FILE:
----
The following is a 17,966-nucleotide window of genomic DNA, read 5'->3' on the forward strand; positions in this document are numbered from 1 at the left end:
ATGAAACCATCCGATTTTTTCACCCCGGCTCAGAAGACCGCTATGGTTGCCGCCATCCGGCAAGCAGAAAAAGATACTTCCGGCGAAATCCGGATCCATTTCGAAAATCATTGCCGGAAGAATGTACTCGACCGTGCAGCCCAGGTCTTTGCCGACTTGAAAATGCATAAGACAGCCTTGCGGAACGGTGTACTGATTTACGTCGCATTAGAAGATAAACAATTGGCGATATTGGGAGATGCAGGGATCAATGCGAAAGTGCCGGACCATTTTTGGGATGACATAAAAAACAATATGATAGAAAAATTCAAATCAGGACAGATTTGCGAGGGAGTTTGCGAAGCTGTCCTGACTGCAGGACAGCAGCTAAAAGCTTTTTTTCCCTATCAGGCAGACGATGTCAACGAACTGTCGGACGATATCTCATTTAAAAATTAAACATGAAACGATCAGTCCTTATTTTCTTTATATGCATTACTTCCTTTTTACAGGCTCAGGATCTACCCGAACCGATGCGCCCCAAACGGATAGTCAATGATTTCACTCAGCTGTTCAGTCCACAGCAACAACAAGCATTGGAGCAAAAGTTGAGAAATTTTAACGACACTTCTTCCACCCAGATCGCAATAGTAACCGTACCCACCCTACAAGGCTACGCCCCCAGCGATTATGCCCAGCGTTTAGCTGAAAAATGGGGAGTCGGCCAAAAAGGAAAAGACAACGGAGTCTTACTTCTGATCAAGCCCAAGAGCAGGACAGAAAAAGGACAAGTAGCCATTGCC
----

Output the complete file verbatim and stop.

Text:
The following is a 17,966-nucleotide window of genomic DNA, read 5'->3' on the forward strand; positions in this document are numbered from 1 at the left end:
ATGAAACCATCCGATTTTTTCACCCCGGCTCAGAAGACCGCTATGGTTGCCGCCATCCGGCAAGCAGAAAAAGATACTTCCGGCGAAATCCGGATCCATTTCGAAAATCATTGCCGGAAGAATGTACTCGACCGTGCAGCCCAGGTCTTTGCCGACTTGAAAATGCATAAGACAGCCTTGCGGAACGGTGTACTGATTTACGTCGCATTAGAAGATAAACAATTGGCGATATTGGGAGATGCAGGGATCAATGCGAAAGTGCCGGACCATTTTTGGGATGACATAAAAAACAATATGATAGAAAAATTCAAATCAGGACAGATTTGCGAGGGAGTTTGCGAAGCTGTCCTGACTGCAGGACAGCAGCTAAAAGCTTTTTTTCCCTATCAGGCAGACGATGTCAACGAACTGTCGGACGATATCTCATTTAAAAATTAAACATGAAACGATCAGTCCTTATTTTCTTTATATGCATTACTTCCTTTTTACAGGCTCAGGATCTACCCGAACCGATGCGCCCCAAACGGATAGTCAATGATTTCACTCAGCTGTTCAGTCCACAGCAACAACAAGCATTGGAGCAAAAGTTGAGAAATTTTAACGACACTTCTTCCACCCAGATCGCAATAGTAACCGTACCCACCCTACAAGGCTACGCCCCCAGCGATTATGCCCAGCGTTTAGCTGAAAAATGGGGAGTCGGCCAAAAAGGAAAAGACAACGGAGTCTTACTTCTGATCAAGCCCAAGAGCAGGACAGAAAAAGGACAAGTAGCCATTGCC